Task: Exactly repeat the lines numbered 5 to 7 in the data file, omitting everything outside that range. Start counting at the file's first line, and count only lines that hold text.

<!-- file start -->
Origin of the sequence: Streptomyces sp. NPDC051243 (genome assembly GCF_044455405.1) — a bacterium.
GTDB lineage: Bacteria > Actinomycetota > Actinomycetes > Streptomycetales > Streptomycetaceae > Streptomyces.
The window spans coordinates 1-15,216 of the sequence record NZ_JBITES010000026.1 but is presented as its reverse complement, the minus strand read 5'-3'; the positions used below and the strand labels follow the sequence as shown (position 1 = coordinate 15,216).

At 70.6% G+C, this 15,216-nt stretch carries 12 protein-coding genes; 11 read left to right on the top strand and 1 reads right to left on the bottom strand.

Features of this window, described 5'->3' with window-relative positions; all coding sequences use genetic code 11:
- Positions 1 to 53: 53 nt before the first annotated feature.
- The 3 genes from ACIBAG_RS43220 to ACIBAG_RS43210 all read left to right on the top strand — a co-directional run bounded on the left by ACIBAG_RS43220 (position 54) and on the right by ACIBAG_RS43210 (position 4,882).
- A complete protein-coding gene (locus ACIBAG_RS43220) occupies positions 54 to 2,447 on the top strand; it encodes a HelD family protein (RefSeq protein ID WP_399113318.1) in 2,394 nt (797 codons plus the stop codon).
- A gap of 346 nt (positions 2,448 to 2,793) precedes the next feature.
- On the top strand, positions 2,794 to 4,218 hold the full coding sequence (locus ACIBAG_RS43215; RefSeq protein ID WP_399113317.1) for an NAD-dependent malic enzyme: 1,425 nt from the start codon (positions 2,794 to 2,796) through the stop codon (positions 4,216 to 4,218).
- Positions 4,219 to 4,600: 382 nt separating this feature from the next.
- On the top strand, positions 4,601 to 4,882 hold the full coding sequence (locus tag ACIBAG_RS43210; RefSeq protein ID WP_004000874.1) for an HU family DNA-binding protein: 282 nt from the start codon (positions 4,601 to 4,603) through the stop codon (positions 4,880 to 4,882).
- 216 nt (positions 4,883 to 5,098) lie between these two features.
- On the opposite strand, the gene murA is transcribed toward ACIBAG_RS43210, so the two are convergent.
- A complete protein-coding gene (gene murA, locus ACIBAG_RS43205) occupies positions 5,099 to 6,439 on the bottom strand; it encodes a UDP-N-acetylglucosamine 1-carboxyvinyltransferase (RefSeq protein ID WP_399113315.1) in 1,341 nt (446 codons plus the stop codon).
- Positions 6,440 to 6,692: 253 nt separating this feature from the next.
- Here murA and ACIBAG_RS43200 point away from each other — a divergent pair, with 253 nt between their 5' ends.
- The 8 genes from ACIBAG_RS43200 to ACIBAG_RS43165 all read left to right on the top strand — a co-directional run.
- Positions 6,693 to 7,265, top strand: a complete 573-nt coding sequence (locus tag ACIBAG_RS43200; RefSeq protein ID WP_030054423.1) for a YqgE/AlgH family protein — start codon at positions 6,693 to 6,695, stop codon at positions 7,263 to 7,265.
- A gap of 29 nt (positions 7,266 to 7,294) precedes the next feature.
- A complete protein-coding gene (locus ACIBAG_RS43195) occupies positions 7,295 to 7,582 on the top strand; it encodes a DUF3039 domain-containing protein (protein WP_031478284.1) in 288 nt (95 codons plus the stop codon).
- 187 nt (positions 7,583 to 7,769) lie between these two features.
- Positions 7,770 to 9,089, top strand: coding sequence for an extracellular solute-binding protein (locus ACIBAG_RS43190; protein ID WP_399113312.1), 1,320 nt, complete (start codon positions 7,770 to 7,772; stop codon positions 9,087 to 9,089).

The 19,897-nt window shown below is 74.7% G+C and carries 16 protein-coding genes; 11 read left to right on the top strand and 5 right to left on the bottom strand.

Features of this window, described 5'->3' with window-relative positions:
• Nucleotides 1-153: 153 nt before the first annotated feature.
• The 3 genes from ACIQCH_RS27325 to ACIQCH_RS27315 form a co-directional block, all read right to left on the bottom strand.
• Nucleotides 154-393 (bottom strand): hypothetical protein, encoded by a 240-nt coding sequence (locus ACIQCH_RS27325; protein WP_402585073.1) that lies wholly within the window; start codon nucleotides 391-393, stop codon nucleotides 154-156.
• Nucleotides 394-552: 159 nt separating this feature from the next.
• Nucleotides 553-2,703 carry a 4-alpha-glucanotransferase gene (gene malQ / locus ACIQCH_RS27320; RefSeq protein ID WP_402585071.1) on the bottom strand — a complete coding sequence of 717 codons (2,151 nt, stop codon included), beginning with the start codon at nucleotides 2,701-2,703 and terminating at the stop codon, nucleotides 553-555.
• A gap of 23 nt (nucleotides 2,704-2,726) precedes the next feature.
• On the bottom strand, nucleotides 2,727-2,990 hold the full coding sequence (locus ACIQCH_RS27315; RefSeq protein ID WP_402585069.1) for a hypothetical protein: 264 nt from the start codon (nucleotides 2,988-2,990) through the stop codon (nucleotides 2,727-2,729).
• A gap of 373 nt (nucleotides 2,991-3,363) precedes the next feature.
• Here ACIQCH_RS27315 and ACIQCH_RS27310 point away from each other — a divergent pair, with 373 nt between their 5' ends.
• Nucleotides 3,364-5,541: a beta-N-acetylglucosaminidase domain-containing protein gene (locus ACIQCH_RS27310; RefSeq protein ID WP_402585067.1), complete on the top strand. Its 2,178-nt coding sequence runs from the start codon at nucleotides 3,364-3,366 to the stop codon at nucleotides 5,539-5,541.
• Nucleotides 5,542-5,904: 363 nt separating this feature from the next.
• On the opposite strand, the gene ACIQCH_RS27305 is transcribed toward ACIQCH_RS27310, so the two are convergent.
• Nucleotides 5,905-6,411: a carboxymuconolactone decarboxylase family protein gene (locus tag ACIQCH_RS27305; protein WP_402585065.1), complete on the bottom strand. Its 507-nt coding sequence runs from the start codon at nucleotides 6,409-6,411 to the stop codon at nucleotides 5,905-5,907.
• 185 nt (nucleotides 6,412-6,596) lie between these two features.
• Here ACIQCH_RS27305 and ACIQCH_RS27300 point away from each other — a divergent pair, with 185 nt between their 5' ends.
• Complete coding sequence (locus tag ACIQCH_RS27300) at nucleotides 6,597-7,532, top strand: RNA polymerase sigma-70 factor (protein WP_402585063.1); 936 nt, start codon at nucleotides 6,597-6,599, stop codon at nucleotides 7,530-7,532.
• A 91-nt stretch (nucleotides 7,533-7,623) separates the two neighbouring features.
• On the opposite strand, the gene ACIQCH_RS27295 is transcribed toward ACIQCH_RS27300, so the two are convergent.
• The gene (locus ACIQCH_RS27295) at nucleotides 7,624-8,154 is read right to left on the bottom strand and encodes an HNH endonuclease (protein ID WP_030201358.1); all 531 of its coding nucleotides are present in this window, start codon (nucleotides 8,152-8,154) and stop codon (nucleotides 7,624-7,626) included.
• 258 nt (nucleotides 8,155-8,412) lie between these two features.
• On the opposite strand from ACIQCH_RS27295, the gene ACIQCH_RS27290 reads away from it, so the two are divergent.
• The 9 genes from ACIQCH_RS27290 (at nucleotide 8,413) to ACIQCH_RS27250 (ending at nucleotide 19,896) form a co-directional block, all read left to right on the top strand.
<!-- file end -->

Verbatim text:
Features of this window, described 5'->3' with window-relative positions; all coding sequences use genetic code 11:
- Positions 1 to 53: 53 nt before the first annotated feature.
- The 3 genes from ACIBAG_RS43220 to ACIBAG_RS43210 all read left to right on the top strand — a co-directional run bounded on the left by ACIBAG_RS43220 (position 54) and on the right by ACIBAG_RS43210 (position 4,882).